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Cardiac Stress Test with Myocardial Perfusion Imaging

A Cardiac Stress Test with Myocardial Perfusion Imaging (MPI) is a non-invasive test to study the blood flow to your heart during stress and at rest. A Cardiac Stress Test with MPI is done to study the blood flow to your heart muscle through the coronary arteries.

This test is done to evaluate blood flow to the heart, both at rest and with exercise if you are unable to walk on a treadmill.  It is useful in detecting an inadequate blood supply to the heart muscle.  It might be ordered if you have been experiencing symptoms such as chest pain, difficulty breathing, fatigue and/or palpitations.  It is frequently ordered following a heart attack, angioplasty or open-heart surgery to assess your heart's recovery. It is usually ordered prior to starting cardiac rehabilitation.

The test is done in three (3) parts with breaks in between and normally requires four (4) hours to complete.

Note: If you are pregnant, breastfeeding, have asthma or chronic obstructive pulmonary disease (COPD), or are taking theophylline or caffeine-containing drugs, you must consult your doctor before the test.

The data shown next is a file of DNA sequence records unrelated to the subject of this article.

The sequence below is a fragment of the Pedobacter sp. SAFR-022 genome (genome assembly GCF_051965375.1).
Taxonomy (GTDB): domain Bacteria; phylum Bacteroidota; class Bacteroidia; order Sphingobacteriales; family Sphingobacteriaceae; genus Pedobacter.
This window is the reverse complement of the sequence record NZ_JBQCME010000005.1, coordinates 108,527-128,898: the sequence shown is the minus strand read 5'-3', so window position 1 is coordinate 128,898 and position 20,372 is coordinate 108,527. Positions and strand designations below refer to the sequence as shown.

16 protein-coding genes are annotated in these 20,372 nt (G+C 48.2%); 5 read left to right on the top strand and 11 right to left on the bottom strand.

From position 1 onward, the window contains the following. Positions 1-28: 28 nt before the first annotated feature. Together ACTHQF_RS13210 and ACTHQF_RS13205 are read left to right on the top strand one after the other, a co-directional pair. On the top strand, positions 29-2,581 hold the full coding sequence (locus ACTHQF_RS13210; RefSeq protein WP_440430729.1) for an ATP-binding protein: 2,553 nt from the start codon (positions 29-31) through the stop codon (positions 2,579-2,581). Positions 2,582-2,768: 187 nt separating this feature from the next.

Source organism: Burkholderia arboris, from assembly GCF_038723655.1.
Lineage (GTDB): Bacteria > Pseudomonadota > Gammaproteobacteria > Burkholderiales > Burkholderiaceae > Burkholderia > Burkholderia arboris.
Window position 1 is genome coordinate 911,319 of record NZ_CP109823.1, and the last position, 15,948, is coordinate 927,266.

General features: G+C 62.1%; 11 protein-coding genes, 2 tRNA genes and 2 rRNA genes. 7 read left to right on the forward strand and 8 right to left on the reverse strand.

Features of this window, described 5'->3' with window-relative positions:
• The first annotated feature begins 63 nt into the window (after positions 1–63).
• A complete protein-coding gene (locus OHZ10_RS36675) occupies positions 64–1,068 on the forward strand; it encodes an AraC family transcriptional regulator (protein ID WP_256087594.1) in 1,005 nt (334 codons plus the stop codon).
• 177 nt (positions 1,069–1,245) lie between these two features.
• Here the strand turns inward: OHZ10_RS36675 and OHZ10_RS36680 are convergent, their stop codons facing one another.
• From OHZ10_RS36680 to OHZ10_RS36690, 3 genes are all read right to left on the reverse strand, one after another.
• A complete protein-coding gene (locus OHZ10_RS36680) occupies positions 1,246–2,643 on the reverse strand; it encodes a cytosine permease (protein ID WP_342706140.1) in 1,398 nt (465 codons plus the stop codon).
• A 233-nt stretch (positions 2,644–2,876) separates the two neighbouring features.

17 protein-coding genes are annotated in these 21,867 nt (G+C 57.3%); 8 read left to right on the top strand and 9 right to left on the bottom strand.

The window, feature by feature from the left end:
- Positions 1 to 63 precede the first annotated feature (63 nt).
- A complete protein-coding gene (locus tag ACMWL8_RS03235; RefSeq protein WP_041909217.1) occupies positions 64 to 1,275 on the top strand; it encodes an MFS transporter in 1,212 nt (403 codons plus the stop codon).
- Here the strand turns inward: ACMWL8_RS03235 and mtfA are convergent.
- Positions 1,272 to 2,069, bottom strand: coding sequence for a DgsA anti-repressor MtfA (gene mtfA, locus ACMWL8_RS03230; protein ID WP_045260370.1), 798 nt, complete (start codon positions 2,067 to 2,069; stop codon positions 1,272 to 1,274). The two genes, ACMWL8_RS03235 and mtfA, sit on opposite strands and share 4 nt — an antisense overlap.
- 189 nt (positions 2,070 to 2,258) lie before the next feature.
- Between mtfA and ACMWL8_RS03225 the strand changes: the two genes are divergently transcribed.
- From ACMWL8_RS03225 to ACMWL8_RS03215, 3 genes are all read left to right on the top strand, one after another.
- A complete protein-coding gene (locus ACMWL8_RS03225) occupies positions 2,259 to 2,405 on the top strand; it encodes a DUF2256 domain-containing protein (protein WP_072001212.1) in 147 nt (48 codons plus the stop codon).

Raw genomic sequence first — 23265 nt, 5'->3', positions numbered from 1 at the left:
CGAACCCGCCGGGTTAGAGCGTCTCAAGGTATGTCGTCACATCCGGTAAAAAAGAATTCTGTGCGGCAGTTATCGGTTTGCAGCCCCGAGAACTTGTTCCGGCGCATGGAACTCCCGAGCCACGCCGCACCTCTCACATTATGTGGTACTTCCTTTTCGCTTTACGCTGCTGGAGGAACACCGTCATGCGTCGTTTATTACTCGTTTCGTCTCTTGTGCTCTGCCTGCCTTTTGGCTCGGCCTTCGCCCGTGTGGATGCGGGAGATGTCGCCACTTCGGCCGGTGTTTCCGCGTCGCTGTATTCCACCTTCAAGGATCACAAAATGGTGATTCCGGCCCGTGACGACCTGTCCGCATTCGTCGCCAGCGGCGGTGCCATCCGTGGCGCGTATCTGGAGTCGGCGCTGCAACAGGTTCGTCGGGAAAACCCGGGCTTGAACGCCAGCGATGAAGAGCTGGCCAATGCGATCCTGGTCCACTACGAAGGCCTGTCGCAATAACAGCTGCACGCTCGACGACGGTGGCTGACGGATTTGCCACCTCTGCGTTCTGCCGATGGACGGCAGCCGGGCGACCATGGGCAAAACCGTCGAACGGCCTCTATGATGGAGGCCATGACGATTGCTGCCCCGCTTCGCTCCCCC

When you arrive in nuclear cardiology, a technologist will give you an injection of an isotope called cardiolite.  You will then wait in the waiting room approximately 45 minutes until it is time for your first set of pictures.  A nuclear cardiology staff member will escort you from the waiting room to the nuclear cardiology lab for your pictures.

Following these pictures a cardiology technician will bring you into the stress test room.  Here they will take a brief history, including what medications you may be presently taking.  You will then be hooked up to an electrocardiogram and blood pressure machine.  An intravenous (IV) line will be started in order to give you a medication called persantine or dipyridamole.  Once the appropriate dose of persantine is administered, another injection of cardiolite will be given.  You will then rest for a few minutes while another medication called aminophylline is given to reverse the effects of the persantine. 

At this point it will be necessary for you to eat or drink something with fat in it.  We can provide you with 8 oz of milk, or you may go to the coffee shop for something else to eat.  The milk or food will help move any of the cardiolite out of the gallbladder, and improve the pictures.  Approximately 20 minutes later you will have your second set of pictures, which can be compared to the first.  After this second set of pictures the test is complete.

Your test results will be interpreted by a cardiologist, who will then send the results to your referring physician.

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 3215 N. North Hills Blvd.
 Fayetteville, AR 72703
 (479) 463-1000


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